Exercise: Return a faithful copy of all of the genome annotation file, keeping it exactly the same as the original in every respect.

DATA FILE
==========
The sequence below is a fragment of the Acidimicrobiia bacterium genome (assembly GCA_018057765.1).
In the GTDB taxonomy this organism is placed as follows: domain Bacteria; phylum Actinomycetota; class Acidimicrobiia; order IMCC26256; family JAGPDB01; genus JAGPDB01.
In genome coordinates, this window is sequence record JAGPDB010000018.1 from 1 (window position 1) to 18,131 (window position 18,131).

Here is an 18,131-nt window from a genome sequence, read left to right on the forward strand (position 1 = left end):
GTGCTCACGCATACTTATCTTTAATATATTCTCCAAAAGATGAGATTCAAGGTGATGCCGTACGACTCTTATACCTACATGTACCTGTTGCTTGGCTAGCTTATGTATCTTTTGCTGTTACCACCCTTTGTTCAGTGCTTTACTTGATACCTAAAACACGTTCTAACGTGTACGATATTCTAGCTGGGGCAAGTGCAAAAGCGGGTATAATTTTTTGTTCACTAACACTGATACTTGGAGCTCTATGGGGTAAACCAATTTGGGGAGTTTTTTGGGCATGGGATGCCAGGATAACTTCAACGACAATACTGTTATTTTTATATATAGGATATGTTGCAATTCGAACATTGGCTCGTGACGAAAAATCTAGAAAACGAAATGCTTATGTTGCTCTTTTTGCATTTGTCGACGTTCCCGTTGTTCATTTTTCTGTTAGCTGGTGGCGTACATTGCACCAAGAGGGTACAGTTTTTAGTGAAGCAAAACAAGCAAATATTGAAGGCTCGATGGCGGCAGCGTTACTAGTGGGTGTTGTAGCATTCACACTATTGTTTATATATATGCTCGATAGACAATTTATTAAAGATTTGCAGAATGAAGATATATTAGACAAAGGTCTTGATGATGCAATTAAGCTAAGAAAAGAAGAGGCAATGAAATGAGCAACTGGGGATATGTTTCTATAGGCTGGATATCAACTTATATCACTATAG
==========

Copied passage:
The sequence below is a fragment of the Acidimicrobiia bacterium genome (assembly GCA_018057765.1).
In the GTDB taxonomy this organism is placed as follows: domain Bacteria; phylum Actinomycetota; class Acidimicrobiia; order IMCC26256; family JAGPDB01; genus JAGPDB01.
In genome coordinates, this window is sequence record JAGPDB010000018.1 from 1 (window position 1) to 18,131 (window position 18,131).

Here is an 18,131-nt window from a genome sequence, read left to right on the forward strand (position 1 = left end):
GTGCTCACGCATACTTATCTTTAATATATTCTCCAAAAGATGAGATTCAAGGTGATGCCGTACGACTCTTATACCTACATGTACCTGTTGCTTGGCTAGCTTATGTATCTTTTGCTGTTACCACCCTTTGTTCAGTGCTTTACTTGATACCTAAAACACGTTCTAACGTGTACGATATTCTAGCTGGGGCAAGTGCAAAAGCGGGTATAATTTTTTGTTCACTAACACTGATACTTGGAGCTCTATGGGGTAAACCAATTTGGGGAGTTTTTTGGGCATGGGATGCCAGGATAACTTCAACGACAATACTGTTATTTTTATATATAGGATATGTTGCAATTCGAACATTGGCTCGTGACGAAAAATCTAGAAAACGAAATGCTTATGTTGCTCTTTTTGCATTTGTCGACGTTCCCGTTGTTCATTTTTCTGTTAGCTGGTGGCGTACATTGCACCAAGAGGGTACAGTTTTTAGTGAAGCAAAACAAGCAAATATTGAAGGCTCGATGGCGGCAGCGTTACTAGTGGGTGTTGTAGCATTCACACTATTGTTTATATATATGCTCGATAGACAATTTATTAAAGATTTGCAGAATGAAGATATATTAGACAAAGGTCTTGATGATGCAATTAAGCTAAGAAAAGAAGAGGCAATGAAATGAGCAACTGGGGATATGTTTCTATAGGCTGGATATCAACTTATATCACTATAG